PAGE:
One can choose your friends, but not your family. In director Theresa Rebeck’s drama Trouble, the family is at each other’s throats from the beginning.
Interrupting her serene morning cup of coffee, Maggie (Anjelica Huston) runs further out to her property to discover brother Ben (Bill Pullman) in a backhoe digging up portions of the ground in order to build a house on land he argues is now his own.
What ensues is a dark comedy of inheritance rivalry that involves lots of cursing at each other, befuddled small town cops trying to make sense of the discord, and even gunshot wounds.
As fighting brother and sister, Huston and Pullman are the centers of attraction, using their lifelong experience to inhabit characters both quirky and knowing. They chew the scenery like the best of them. But along the way in their decades-long aggression towards each other, Trouble isolates even better relationships in the form of Ben’s son (Jim Parrack) and his girlfriend (a wonderfully comedic Julia Stiles), who helped acquire the land in nefarious ways. Also in the background is old family friend Gerry (David Morse), endlessly and patiently trying to help the family make amends.
It’s in these secondary characters that the film finds an amiable rhythm of small comedy and gentle affection. Stiles and Morse, in particular, embody their roles with the personality we’re used to seeing from them. Morse is sturdy and introspective and Stiles, while essentially playing a confused outsider suckered into something with more gravity than she ever imagined, enhances every scene she’s in with a pitch-perfect temperament.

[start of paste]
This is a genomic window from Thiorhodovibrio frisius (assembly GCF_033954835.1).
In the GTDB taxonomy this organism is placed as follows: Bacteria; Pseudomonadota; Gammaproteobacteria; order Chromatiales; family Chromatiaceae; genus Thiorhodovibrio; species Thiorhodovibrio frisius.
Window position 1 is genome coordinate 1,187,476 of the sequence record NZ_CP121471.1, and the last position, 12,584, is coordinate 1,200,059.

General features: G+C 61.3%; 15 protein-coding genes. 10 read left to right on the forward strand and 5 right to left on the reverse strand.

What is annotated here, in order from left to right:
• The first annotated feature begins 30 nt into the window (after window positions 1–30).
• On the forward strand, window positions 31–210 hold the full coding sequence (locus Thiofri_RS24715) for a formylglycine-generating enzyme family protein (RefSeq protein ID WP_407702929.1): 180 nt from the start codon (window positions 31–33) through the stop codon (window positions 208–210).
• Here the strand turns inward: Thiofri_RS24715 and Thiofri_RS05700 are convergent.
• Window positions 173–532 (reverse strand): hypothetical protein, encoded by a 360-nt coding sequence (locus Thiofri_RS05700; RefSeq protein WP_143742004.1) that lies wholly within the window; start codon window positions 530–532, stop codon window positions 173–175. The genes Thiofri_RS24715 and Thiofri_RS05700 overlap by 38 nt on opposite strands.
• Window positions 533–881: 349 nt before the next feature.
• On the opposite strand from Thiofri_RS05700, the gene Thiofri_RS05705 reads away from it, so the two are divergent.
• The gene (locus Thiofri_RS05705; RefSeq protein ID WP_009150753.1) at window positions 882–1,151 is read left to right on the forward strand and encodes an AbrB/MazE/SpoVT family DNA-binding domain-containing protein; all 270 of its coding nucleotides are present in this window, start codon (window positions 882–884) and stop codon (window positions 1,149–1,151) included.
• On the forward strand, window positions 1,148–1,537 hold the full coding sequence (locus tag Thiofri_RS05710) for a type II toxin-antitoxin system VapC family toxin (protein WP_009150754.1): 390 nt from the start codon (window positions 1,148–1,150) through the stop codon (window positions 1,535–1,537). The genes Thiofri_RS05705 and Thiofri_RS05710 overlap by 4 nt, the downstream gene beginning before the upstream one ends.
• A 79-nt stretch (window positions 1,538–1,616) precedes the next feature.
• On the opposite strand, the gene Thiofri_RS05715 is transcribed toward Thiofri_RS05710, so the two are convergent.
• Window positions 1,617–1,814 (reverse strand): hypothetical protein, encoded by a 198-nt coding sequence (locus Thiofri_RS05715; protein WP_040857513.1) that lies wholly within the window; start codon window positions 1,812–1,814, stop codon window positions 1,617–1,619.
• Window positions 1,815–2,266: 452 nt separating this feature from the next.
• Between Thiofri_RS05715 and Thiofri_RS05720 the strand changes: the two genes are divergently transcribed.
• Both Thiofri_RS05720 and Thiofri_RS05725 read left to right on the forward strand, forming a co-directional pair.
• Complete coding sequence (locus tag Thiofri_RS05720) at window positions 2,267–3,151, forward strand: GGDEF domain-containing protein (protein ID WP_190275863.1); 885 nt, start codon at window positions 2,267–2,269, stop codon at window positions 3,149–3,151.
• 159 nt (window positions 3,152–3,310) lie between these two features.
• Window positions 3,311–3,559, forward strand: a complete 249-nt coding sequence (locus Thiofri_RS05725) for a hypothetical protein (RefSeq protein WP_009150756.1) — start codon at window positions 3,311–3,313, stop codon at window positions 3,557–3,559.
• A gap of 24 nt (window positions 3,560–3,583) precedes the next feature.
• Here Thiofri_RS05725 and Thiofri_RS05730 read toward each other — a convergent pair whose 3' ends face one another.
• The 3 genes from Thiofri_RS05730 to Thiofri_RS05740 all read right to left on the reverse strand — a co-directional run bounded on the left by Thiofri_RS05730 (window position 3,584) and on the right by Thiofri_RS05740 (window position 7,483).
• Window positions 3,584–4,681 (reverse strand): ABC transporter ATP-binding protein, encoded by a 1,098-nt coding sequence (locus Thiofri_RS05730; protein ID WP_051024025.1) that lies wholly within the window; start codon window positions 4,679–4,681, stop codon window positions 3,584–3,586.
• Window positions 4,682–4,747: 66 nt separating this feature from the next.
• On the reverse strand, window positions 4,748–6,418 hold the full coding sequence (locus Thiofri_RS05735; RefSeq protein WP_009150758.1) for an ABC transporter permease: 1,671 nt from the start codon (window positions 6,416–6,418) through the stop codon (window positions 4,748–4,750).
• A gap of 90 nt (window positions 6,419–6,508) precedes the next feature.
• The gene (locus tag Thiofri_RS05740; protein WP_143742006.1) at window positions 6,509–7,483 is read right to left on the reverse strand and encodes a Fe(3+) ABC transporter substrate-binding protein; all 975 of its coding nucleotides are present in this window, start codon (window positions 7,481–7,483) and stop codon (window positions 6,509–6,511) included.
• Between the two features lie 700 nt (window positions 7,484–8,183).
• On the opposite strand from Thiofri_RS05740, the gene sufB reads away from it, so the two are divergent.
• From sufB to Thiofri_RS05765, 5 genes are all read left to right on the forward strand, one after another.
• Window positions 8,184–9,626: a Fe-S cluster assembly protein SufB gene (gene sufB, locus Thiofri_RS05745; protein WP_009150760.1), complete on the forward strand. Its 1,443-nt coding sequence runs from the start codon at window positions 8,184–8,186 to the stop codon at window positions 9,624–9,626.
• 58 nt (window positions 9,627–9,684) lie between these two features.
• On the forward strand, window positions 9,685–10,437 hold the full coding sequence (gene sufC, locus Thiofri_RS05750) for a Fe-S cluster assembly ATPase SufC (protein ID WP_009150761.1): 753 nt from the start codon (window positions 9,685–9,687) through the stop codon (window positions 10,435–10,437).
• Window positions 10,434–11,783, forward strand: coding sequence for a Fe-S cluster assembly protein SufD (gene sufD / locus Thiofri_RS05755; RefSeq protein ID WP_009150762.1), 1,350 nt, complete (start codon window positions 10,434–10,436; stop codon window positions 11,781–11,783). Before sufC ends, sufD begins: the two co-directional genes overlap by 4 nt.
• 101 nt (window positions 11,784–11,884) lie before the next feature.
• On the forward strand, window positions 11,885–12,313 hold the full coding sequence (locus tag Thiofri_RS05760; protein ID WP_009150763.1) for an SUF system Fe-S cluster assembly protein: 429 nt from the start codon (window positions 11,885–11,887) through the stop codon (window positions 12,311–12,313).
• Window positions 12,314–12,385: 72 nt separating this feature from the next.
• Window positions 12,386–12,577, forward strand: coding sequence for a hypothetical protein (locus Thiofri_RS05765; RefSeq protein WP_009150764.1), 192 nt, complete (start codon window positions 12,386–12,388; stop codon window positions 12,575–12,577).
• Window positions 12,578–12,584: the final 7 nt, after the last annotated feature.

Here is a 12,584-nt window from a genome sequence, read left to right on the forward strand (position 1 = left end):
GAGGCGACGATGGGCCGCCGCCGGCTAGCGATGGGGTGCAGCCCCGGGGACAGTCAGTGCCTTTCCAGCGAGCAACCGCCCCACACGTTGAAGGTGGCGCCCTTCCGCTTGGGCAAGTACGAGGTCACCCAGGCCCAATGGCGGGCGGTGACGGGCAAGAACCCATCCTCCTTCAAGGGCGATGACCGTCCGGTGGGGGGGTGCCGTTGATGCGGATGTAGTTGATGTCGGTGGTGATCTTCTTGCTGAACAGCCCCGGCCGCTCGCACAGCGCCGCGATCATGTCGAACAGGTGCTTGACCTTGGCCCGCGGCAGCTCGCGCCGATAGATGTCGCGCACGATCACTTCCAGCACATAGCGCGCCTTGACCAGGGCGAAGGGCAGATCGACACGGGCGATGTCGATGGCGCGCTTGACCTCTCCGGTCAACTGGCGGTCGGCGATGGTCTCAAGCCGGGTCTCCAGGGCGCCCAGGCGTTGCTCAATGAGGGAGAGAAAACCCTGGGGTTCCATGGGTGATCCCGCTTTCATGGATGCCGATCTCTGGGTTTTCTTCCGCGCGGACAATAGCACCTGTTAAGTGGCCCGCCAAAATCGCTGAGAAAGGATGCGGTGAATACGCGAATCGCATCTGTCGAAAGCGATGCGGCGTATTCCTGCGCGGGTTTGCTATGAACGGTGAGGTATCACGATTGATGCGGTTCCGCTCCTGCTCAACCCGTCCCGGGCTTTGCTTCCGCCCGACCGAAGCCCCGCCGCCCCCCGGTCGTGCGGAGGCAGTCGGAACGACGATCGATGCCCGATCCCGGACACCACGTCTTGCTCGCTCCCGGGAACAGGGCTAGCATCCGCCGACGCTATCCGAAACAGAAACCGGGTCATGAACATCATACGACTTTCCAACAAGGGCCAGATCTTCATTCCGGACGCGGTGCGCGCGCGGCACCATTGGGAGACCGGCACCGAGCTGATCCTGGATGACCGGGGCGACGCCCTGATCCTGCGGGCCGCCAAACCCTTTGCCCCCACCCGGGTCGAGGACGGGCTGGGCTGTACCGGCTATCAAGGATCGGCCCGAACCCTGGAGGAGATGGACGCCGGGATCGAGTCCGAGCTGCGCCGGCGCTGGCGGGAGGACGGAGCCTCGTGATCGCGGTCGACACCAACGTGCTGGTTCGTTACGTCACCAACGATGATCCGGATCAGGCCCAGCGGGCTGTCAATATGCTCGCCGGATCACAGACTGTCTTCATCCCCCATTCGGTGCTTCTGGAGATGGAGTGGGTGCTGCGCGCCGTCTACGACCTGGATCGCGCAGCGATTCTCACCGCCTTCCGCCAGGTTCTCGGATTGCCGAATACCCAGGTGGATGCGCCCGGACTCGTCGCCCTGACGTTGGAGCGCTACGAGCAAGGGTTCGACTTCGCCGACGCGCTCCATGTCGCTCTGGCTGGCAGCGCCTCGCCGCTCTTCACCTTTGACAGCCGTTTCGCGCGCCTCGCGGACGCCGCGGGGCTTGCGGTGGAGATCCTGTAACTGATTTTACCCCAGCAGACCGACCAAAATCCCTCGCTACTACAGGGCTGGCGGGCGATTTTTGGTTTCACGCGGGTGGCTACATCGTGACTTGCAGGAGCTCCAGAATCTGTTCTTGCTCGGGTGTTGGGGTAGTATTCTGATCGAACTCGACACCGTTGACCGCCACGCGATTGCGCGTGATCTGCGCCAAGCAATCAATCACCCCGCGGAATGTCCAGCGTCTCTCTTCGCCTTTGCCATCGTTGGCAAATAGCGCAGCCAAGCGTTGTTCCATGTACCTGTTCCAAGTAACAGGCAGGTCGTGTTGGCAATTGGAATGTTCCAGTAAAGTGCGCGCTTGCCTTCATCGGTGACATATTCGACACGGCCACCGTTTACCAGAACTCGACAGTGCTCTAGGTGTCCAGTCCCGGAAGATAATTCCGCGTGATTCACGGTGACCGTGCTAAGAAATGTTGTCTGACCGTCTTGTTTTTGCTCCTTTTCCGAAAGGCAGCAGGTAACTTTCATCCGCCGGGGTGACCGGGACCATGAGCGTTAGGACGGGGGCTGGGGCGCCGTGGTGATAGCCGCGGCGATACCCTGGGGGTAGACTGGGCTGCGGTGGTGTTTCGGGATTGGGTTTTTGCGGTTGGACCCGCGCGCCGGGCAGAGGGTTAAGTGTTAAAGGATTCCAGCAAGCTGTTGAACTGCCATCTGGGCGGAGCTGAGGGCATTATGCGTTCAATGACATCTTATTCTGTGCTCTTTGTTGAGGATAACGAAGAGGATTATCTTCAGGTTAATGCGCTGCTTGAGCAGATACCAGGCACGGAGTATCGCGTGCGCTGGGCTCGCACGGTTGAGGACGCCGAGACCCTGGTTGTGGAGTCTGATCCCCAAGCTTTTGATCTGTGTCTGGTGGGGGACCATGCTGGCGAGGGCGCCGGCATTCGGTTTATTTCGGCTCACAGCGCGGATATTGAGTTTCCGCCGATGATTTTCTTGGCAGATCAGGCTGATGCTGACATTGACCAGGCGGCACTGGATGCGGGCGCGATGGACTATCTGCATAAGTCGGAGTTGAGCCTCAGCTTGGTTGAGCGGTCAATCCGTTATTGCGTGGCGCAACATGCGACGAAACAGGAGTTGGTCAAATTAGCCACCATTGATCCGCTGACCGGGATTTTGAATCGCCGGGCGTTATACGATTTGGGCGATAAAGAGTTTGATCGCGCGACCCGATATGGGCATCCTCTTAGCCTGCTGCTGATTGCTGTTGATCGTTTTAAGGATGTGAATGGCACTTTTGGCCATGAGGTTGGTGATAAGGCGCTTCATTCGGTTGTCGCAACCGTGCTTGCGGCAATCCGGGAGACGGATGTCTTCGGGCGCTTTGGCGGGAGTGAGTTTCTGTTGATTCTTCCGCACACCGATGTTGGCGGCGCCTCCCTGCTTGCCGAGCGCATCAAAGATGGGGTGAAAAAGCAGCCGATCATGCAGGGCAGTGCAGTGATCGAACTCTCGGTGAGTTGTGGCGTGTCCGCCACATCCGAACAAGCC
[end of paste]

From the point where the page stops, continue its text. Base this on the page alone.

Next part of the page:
Also in the mix are a small town full of bystanders given a first row seat to the comedic mayhem that erupts between brother and sister. As the town sheriff, Brian James d’Arcy is terrific through his aloof responses, while his assistant Alise (Annie Q.) is like something fresh from a 30s screwball comedy. They do what supporting characters are supposed to do and that’s add dimension and wry atmosphere to the whole thing.
As Trouble progresses and more and more layers about this family’s very public land battle ensues, the screenplay (also by Rebeck) maintains a mild, lightweight tone. We’ve seen some recent films, such as Jeff Nichols’ masterful debut Shotgun Stories (2007), take the family dispute angle to some apocalyptic violent measures. Trouble is not one of those. Its veteran cast carries the film from cranky sibling rivalry comedy to poignant drama with broadly gentle results. It’s certainly low-key, but every film need not be apocalyptic.
Trouble opens in the Dallas/Fort Worth area on Friday, November 2 at the AMC Stonebriar 24 in Frisco.